I’m even more cynical now about this than I was when I wrote this post! Egads.


  8. As you said, this is also making lots of money to be handed over to the for-profit companies that test and evaluate, as well as the consultants to review schools, prepare schools and so on. Oh, and the staff who’ll be hired (just on contract, mind you!) to manage the paperwork to go to the for-profits and to the ministries or agencies that collect, collate and report upon the information to the think tanks that then go out and bleat about how the bad teachers are ruining our students.

    Face it, any teacher with tenure will be clawing his or her way out of the at-risk schools, then. Because we’ve already seen, time and again, that the vast majority of failing students come from situations where underlying socioeconomic pressures and family problems and community lacks make their chances to succeed fewer and fewer.

    But what does that count against the opportunity to mouth some free-market rhetoric and pocket a fair bit of money to “review and fix” the problems?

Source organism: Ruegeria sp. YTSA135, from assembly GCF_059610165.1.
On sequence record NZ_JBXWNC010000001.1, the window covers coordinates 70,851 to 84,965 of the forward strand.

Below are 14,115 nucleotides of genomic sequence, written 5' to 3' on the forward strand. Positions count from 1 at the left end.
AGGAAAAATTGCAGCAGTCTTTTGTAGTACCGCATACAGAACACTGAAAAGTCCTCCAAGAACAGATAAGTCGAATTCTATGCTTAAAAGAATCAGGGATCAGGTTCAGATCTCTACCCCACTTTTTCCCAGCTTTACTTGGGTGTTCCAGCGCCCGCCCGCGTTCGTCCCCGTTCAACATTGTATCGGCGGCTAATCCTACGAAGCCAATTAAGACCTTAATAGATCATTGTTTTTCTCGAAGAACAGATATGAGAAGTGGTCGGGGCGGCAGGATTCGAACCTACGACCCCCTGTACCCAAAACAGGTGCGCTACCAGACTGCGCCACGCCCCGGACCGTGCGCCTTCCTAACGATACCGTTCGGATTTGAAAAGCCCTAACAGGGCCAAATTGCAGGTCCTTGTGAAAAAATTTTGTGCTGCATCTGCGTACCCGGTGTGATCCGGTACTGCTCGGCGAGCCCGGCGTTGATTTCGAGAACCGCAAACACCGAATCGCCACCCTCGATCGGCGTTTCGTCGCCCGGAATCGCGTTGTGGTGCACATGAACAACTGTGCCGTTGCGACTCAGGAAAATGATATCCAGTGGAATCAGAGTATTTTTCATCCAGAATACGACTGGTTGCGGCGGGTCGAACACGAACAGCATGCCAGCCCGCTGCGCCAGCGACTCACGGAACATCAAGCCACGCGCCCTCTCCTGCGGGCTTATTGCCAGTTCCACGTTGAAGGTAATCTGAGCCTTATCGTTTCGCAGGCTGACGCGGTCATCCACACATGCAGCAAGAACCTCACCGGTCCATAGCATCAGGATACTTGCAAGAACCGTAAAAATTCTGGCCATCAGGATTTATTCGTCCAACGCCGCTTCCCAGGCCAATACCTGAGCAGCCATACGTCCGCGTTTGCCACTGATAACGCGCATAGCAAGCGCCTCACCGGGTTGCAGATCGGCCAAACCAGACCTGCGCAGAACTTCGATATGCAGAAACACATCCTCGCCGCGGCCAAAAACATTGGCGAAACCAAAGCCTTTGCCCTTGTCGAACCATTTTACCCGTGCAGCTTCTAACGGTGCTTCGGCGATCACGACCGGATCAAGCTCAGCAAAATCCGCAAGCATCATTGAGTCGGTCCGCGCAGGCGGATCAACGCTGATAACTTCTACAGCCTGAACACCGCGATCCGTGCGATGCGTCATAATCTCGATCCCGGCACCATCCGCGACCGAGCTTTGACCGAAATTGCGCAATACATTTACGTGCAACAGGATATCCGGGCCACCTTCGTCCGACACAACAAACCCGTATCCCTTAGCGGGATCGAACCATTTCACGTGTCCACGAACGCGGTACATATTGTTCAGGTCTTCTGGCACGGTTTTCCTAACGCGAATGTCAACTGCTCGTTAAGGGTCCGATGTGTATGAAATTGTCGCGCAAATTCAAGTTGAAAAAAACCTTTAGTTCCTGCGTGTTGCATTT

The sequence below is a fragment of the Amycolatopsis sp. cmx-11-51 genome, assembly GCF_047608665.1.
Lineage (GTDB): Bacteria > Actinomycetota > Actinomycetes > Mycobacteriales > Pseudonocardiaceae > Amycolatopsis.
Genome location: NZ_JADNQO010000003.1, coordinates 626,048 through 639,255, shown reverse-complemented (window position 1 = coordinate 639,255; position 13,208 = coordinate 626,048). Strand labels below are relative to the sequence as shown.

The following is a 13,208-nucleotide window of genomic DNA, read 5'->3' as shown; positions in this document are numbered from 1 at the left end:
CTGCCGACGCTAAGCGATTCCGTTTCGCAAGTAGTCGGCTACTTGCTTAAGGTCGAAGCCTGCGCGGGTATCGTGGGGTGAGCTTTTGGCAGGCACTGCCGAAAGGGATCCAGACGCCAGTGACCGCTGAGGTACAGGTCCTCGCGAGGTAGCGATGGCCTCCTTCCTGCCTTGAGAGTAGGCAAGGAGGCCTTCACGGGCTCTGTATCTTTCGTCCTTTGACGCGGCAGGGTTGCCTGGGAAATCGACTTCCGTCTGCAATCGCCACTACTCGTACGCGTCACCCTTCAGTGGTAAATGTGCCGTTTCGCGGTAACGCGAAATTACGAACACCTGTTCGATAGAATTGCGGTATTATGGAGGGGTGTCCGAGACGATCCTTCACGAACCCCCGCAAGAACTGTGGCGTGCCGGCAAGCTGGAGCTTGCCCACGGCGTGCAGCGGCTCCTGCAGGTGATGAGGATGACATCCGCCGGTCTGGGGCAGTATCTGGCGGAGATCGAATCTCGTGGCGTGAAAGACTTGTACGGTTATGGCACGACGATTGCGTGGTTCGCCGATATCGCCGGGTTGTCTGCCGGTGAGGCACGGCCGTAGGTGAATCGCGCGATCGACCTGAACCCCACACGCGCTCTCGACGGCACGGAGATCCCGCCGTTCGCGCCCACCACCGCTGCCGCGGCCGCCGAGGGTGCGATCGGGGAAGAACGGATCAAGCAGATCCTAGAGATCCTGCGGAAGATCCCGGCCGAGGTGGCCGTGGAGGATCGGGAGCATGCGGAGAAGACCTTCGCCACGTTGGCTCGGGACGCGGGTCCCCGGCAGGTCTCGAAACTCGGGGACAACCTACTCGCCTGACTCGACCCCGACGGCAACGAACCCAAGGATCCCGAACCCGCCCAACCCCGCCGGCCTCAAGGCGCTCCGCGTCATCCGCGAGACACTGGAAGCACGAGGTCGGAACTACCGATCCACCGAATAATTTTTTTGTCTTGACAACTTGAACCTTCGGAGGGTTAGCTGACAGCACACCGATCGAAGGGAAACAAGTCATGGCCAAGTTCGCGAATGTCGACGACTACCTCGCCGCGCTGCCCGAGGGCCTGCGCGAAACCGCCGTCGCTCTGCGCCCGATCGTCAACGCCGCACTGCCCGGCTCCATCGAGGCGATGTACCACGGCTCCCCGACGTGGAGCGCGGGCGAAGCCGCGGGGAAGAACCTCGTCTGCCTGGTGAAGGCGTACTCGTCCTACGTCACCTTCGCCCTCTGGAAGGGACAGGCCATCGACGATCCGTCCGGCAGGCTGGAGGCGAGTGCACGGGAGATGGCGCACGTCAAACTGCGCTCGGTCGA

9. @Perpetua: They’ve totally externalized the gov’t to the point where it’s an enemy, rather than the extension and embodiment of the national community.

    The modern history of this–which amounts to a denial that government can actually be democratically accountable–starts, I’m convinced, with the school integration battles of the 1950’s. Segregated schools were defended (by Southern governors like Orval Faubus and Ross Barnett) against “outside” Federal authority trying to enforce Brown v. Board of Ed. Then the Civil Rights and Voting Rights Acts of the mid-60’s reinforced the conviction that the Federal government had taken sides with Black people and thus by definition against white people. The Birch Society called for Earl Warren to be hanged, then (more modestly) for him to be impeached, because of Brown; the Tea Partiers focus their rage on Obama and the policies they identify with him. Same old racism. It worked for Wallace and Nixon and Reagan; we’ll know soon enough if it’s still got some mileage in its tank, but I’m guessing it does.


  10. It’s kind of multidimensional. The “right” has held on to the idea that the private sector, i.e. private companies, is efficient while the public sector, e.g. government; teachers; postal workers, are wasteful and inefficient. Reality shows that some private companies are terribly inefficient and their performance awful. Some public segments are very efficient.